Joan Marie Barringer, a professional counselor, was only five years old when she started to tremor. She would have occasional episodes, especially during gym class when she was tasked to walk on the balance beam. “I was terrified. My whole body would start to shake.” She didn’t know what she had and was unable to supply an educated answer to family members, classmates and others who queried, “Why are you so nervous? Why do you shake so much?” “I felt frustrated and very alone,” said Barringer, who was eventually diagnosed at age 32 and later realized that she wasn’t the lone sufferer of essential tremor.

“It is a big secret for a lot of people,” she told the group, many of whom closely identified with her personal account of “feeling embarrassed and alone.” She encouraged people to attend support groups, to try a holistic mind, body, spirit approach to treatment in addition to a medical one, and to evaluate their diet and exercise.

Dr. Roberta Rose, a neurologist who practices in Vero and Sebastian, also spoke to the audience, offering an overview of essential tremor. While the condition can be debilitating it does not shorten a person’s life span, she said. It also doesn’t mean someone will develop Parkinson’s disease if they have essential tremor, however some research suggests that essential tremor can also occur with other brain and nervous system problems such as dystonia, parkinsonism and certain nerve conditions passed down through families.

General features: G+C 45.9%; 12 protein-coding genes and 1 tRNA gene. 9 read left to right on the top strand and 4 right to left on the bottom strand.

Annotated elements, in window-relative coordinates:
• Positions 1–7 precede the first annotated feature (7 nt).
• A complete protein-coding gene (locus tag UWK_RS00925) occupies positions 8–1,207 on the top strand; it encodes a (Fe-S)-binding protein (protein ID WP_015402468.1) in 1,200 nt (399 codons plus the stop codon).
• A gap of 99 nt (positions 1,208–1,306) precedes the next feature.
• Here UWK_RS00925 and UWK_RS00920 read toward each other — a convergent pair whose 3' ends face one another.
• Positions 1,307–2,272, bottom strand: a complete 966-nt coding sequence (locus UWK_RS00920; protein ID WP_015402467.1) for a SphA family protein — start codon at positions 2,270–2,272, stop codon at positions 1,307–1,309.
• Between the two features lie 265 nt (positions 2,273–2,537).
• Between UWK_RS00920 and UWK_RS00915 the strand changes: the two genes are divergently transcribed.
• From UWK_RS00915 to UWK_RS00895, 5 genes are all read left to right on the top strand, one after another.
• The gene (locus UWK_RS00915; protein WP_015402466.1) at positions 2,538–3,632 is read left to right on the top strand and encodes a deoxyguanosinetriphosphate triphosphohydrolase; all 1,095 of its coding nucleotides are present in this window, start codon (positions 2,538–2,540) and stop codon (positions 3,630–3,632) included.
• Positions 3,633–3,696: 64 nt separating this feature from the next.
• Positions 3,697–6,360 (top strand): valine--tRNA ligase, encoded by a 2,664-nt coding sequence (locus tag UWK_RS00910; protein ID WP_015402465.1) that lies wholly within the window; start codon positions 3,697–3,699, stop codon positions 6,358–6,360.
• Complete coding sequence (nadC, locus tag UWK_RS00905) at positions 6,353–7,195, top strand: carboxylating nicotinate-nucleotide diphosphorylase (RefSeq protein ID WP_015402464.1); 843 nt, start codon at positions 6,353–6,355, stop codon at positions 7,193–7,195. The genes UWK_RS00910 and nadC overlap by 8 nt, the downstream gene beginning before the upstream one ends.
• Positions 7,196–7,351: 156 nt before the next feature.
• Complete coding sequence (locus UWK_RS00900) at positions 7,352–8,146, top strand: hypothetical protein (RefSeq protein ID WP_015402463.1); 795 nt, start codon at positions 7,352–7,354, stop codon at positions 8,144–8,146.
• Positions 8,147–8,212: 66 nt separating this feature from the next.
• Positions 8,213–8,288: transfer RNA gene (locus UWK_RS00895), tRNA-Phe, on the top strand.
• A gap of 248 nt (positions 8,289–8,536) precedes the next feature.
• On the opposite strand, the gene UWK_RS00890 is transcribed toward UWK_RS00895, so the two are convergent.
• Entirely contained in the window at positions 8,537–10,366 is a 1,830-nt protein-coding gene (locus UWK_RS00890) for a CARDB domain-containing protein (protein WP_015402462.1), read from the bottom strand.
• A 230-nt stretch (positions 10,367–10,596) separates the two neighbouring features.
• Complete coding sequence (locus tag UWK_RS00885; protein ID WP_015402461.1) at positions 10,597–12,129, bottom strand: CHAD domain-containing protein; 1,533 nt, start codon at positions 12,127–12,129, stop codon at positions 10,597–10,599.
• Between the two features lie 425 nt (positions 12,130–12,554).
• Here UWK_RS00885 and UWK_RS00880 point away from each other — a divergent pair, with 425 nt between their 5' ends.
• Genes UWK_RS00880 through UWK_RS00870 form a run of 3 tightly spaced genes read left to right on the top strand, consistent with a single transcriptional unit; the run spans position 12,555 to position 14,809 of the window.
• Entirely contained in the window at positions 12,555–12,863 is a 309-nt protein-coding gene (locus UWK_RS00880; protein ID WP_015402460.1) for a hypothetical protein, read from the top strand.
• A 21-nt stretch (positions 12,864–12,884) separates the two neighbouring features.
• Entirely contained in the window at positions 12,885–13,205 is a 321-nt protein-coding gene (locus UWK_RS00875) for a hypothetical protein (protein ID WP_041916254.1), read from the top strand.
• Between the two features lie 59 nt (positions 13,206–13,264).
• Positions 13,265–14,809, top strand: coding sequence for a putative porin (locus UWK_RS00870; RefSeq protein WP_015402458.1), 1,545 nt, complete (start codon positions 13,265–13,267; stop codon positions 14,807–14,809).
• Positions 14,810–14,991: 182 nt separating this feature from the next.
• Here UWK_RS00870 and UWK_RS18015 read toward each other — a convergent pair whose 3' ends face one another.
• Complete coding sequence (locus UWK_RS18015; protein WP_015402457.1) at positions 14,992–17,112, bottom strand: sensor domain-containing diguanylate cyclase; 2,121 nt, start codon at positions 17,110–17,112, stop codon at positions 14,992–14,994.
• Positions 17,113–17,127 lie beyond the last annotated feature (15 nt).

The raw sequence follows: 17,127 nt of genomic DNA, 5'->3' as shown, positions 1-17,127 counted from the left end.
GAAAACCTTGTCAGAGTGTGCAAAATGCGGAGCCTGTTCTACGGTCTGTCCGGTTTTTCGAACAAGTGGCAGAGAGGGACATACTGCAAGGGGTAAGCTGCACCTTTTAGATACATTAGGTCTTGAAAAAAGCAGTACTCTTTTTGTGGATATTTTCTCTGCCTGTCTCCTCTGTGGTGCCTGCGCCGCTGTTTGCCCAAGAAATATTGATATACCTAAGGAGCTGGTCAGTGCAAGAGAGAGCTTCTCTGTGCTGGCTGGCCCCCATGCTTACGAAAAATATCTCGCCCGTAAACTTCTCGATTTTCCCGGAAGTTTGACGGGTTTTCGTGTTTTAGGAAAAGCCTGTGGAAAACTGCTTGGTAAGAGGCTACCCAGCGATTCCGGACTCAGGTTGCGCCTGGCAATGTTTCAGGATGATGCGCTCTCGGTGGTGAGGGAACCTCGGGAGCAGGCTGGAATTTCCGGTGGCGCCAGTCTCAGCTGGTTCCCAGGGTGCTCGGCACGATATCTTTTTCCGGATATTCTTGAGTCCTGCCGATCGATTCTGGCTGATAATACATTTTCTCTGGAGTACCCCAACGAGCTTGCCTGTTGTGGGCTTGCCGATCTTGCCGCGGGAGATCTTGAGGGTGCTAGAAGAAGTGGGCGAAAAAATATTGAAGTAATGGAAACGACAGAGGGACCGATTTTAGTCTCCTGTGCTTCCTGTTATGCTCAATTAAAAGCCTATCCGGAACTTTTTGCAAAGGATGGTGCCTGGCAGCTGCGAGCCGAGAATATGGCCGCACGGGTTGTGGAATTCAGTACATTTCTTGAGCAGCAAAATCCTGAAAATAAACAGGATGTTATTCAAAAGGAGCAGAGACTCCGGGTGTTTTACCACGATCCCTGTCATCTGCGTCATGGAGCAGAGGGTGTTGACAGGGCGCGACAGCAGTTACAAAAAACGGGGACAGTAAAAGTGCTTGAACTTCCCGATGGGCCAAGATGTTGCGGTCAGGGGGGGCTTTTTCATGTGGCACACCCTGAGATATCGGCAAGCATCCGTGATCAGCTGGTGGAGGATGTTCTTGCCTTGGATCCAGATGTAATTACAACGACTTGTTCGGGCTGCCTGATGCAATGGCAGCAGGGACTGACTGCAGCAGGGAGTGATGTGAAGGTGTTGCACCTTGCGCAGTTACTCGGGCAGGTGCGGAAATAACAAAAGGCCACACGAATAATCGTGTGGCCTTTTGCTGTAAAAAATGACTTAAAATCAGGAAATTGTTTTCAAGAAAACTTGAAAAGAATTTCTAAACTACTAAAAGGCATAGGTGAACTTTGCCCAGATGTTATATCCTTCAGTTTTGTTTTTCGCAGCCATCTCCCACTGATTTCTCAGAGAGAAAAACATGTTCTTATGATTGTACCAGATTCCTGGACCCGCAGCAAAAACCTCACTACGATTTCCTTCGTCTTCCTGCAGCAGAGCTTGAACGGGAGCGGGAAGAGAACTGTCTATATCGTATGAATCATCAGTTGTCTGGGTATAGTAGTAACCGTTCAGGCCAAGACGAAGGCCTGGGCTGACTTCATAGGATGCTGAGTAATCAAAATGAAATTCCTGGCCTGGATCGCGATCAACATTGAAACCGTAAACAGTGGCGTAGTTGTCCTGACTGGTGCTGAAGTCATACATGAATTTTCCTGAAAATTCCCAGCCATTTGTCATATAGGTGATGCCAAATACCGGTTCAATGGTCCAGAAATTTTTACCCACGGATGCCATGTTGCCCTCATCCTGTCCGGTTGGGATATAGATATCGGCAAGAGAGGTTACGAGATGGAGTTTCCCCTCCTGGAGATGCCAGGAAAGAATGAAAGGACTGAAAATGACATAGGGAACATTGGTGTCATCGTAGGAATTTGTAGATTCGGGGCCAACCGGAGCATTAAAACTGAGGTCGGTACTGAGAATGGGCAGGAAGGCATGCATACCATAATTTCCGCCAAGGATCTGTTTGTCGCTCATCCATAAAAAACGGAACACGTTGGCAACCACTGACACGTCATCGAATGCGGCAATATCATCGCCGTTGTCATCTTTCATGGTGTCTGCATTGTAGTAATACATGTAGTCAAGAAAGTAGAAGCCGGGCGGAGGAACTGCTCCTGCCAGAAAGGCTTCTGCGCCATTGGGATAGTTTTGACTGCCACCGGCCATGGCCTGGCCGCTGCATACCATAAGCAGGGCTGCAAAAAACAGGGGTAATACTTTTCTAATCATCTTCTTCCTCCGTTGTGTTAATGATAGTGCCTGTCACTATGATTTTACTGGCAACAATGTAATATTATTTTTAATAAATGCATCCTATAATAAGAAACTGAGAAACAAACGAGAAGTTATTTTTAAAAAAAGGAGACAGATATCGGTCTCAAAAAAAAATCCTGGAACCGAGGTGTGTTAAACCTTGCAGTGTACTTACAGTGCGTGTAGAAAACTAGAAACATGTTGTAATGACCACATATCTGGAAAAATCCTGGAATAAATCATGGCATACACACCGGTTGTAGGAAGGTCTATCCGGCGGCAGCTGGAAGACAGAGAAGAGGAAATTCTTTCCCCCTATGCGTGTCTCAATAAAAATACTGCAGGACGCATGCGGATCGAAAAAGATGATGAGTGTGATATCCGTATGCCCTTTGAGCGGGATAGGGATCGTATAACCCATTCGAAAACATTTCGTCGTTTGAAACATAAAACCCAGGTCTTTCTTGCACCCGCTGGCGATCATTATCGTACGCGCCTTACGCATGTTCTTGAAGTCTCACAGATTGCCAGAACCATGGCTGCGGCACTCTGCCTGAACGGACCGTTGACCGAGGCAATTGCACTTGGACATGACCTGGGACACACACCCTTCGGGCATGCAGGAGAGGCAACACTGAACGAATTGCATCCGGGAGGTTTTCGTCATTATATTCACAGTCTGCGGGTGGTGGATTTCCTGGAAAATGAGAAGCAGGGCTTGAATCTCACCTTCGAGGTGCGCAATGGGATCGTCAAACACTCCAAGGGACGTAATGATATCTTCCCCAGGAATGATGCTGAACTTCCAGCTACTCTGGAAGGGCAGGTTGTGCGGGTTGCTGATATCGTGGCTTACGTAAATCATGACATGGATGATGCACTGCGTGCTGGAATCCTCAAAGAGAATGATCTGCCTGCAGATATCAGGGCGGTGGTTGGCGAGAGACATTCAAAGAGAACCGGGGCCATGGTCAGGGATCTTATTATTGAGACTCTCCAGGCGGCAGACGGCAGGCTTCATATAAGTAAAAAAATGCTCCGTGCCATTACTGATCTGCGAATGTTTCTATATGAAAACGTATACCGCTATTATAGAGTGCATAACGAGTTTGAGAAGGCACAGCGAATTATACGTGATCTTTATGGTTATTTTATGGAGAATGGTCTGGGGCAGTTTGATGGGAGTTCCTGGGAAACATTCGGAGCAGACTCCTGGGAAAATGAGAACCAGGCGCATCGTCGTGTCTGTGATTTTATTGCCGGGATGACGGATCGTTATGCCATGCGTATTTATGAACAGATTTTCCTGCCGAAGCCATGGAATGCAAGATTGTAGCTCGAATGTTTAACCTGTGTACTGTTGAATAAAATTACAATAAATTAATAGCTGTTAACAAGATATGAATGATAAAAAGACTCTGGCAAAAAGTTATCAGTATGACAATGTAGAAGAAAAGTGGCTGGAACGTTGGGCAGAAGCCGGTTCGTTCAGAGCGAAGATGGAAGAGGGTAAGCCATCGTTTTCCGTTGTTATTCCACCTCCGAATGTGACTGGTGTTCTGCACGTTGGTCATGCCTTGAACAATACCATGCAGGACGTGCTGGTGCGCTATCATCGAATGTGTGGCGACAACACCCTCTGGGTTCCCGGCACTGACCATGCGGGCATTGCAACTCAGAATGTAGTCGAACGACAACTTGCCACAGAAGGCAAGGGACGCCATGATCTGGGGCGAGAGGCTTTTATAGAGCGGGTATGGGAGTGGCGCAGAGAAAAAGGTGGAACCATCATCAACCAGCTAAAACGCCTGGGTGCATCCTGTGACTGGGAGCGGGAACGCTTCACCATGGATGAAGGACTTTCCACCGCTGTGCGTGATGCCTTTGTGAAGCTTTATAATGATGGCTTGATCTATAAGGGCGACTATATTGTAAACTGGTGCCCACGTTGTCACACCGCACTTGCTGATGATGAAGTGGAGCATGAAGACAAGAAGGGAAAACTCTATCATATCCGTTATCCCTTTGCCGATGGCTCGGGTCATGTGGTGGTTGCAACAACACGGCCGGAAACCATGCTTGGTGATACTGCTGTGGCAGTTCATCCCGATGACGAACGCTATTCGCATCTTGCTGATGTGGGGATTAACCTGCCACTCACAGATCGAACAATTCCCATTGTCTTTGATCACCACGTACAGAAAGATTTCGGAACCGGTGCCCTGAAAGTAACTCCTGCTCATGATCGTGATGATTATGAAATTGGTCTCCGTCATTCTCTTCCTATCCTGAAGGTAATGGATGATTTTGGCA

There has been no medicine developed specifically to treat essential tremor, she said, however Propranolol, a beta blocker, and Primidone, a drug used to treat seizures, have been widely used and proven effective in some cases. Both drugs can have side effects.